The divergence between the short term and long term commuting patterns grows starker with transit mode shares. Between 2009-13 and 2014-18, transit mode share increased substantially in San Francisco (2.3% regionally, 1.6% citywide), Chicago (1.6% citywide), Seattle (1.4% regionally, 2.6% citywide), and Boston (1.2%, regionally, 0.1% citywide). With the exception of Seattle and Chicago, these cities experienced notable declines in transit mode share between 2017 and 2018 (-1.2% in San Francisco proper and -2.8% in Boston proper). In San Francisco and Boston, the long-term increase and short-term drop in transit mode share could reflect a shift from transit to active transportation (walking and biking increased in San Francisco as transit use decreased in 2018), short-term volatility in response to service changes, or other mixed changes in commuting patterns (walking, driving alone, and telework cumulatively increased by nearly the same amount as the drop in transit mode share in Boston in 2018).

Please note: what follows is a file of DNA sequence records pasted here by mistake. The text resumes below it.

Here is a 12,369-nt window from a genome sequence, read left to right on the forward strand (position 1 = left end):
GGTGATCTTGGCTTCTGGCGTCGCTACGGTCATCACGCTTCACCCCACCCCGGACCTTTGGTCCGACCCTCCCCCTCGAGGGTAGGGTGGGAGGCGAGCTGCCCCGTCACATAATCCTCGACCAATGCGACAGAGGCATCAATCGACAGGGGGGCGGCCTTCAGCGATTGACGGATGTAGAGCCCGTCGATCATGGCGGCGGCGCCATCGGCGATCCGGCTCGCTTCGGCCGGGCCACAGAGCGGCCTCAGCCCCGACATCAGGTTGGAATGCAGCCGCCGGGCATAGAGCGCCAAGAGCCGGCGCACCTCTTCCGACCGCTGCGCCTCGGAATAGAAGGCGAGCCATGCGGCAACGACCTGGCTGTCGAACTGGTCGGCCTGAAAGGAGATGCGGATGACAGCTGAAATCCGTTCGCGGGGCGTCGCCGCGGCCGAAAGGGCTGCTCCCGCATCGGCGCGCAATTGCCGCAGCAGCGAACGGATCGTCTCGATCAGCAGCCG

On the other hand, Washington D.C. and Philadelphia saw short-term increases in transit mode share (1.8% in DC proper and 2.5% in Philadelphia proper), but a long-term decrease in Washington (-0.7% regionally and -3.5% in the district) and Philadelphia (-1.1%). The remaining cities with significant drops in transit mode share (-1.5% in Detroit proper, -1.6% in Los Angeles proper, -1.3% in Miami proper) also experienced drops between 2017 and 2018. In the case of Washington and Philadelphia, the long-term dip in transit use in contrast to the short-term increases could reflect early signs of successful efforts to expand/improve transit service or encourage ridership.

The changes in the share of workers walking over the 10-year period mostly occurred in Seattle (+ 1.9% citywide), San Francisco (+ 1.4% citywide), and Washington (+ 0.9% citywide), all of which also experienced a rise in active transportation between 2017 and 2018.